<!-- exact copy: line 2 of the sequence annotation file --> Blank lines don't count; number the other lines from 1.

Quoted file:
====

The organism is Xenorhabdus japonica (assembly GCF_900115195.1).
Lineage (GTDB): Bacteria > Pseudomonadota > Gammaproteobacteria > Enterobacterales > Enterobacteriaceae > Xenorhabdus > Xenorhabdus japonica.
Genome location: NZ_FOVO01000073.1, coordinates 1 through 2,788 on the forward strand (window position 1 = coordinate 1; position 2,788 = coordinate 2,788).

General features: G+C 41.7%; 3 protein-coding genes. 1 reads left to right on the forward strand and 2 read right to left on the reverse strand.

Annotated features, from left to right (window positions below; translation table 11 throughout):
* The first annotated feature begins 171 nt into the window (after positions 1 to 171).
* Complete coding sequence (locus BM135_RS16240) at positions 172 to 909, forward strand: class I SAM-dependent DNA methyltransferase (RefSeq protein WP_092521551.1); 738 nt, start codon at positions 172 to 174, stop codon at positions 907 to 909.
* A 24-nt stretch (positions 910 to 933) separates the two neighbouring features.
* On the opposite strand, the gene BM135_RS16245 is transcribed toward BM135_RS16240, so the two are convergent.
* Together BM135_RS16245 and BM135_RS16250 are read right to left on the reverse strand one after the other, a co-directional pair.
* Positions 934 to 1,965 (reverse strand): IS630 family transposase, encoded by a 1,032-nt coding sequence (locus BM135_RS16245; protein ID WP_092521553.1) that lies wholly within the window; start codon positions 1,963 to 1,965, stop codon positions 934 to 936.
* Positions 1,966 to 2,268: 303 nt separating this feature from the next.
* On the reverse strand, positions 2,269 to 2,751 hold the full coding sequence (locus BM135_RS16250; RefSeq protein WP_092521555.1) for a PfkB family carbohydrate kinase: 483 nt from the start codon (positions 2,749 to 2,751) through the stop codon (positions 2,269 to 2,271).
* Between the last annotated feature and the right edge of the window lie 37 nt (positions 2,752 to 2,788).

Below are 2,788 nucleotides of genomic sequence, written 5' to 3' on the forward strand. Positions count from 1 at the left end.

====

Lineage (GTDB): Bacteria > Pseudomonadota > Gammaproteobacteria > Enterobacterales > Enterobacteriaceae > Xenorhabdus > Xenorhabdus japonica.